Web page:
Dennis D. McDonald (ddmcd@outlook.com) is an independent consultant located in Alexandria Virginia. His services and capabilities are described here. Application areas include project, program, and data management; market assessment, digital strategy, and program planning; change and content management; social media; and, technology adoption. Follow him on Google+. He also publishes on CTOvision.com and aNewDomain.

What is the Best Way to Explain RSS Feeds?

  By Dennis D. McDonald

I recently demonstrated social networking and social media concepts to a group of professionals via a special version of this blog. I showed among other things how easy it is to locate RSS feeds and subscribe to them as well as the various ways you can view them. I even showed how easy it is to see what Netflix DVDs I have at home, courtesy of a special RSS feed.

In retrospect I realize how confusing this topic can be to some. One issue is that there are so many ways to display feed lists and the feeds themselves. Just looking at my own setup I regularly use the following, all of which show something different:

  • Netvibes (which can display individual feeds in separate boxes on tabbed pages)
  • Wizz (as a Firefox extension that opens up a list in the left side of the Firefoz screen)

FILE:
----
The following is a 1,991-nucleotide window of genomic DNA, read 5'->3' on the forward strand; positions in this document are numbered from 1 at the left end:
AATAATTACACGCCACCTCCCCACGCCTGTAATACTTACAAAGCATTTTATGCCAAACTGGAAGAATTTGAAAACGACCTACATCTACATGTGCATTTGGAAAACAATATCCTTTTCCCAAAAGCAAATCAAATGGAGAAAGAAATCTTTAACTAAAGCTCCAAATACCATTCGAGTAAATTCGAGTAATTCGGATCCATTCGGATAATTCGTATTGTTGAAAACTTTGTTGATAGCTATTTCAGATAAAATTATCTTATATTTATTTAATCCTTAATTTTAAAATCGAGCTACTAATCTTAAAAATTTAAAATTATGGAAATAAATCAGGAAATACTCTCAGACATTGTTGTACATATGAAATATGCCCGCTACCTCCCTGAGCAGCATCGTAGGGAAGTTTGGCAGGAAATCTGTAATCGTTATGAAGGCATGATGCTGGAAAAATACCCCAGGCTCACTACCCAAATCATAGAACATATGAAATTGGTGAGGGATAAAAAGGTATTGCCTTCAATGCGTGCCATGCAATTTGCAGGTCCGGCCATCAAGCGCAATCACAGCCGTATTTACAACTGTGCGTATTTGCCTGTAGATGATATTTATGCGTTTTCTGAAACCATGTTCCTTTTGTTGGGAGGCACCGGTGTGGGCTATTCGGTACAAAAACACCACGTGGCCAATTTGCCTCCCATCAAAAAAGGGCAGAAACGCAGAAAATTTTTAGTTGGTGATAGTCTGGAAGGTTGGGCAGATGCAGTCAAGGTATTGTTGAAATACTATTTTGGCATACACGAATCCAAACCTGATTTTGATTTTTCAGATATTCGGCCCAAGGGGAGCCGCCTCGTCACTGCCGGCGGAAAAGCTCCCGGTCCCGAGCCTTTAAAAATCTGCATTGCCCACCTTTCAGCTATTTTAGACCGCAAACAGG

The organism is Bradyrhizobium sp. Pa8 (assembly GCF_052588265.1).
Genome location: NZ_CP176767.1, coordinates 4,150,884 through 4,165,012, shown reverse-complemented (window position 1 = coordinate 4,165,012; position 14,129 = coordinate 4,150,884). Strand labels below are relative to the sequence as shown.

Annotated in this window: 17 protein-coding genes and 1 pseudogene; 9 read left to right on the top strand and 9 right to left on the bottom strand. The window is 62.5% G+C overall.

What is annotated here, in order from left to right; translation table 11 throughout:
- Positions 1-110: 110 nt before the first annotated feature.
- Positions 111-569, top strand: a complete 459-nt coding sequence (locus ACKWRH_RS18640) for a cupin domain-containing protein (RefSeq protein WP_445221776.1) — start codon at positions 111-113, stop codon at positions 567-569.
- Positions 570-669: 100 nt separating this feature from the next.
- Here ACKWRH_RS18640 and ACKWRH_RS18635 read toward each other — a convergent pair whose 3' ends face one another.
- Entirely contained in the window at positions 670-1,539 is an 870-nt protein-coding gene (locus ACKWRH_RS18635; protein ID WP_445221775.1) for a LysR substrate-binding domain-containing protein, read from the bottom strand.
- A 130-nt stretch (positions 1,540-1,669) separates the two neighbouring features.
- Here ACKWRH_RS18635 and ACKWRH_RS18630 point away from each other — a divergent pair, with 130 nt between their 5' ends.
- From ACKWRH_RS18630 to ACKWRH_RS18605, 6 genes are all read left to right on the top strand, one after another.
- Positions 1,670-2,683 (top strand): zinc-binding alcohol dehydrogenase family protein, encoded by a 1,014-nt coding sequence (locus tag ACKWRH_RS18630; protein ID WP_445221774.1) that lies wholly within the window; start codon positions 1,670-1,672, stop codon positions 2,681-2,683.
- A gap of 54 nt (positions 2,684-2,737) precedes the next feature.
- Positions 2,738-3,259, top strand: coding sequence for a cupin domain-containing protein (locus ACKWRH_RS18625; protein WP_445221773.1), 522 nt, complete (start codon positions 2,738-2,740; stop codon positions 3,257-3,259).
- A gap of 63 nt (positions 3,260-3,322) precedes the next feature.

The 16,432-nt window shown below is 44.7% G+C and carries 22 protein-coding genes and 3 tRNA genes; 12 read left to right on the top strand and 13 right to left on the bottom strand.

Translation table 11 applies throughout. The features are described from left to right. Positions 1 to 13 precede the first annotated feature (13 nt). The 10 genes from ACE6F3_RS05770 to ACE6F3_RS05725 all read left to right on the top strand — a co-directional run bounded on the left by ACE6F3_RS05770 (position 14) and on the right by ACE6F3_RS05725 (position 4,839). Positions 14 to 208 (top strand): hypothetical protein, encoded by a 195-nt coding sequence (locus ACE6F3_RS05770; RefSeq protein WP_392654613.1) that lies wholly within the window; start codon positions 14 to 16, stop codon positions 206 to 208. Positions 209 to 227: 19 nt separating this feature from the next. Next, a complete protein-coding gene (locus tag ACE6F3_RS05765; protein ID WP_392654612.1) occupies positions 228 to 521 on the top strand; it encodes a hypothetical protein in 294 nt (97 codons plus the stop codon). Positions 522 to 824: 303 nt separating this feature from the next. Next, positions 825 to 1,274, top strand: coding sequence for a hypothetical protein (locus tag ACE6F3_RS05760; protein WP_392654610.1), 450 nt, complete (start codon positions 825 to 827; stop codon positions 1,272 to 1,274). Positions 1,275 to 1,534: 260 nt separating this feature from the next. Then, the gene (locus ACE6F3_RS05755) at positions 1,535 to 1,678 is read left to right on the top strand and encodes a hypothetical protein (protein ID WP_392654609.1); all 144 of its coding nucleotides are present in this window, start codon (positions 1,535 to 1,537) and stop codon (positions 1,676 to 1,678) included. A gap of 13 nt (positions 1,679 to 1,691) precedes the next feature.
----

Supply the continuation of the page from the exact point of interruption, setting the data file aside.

• Google Reader (which involves going to the Google Reader web site and logging in).
  • As a scrollable within-web-page list (e.g., via GRAZR feed)

These approaches show both the strengths and weaknesses of the RSS technology. The strength is in the variety of publishing and subscription options it gives to people.

One downside is that a feed can look very different depending on what approach you use to view it. Some approaches are  barebones and display pages in a rather crude fashion. For some uses this may be appropriate. Other approaches render and display an RSS feed in a well-organized and attractive fashion, complete with graphics and other media elements; Netvibes is very good for this. I also like the way that Firefox displays feed pages individually.

I can see how the variety of rendering and display methods might seem a bit confusing. As the producer you can never be completely certain what the person at the other end will see. In some cases some of the effort you put into page composition, even page composition designed for web browser display, could go for nought.

That’s the reality of the web, but at minimum this does provide an extra challenge to how you explain such things to novices. 

I’d like to figure out a good way to do this without getting into too many details of the technology and underlying standards and data models. Can someone point me to something that might help? If you like, please leave a comment below.

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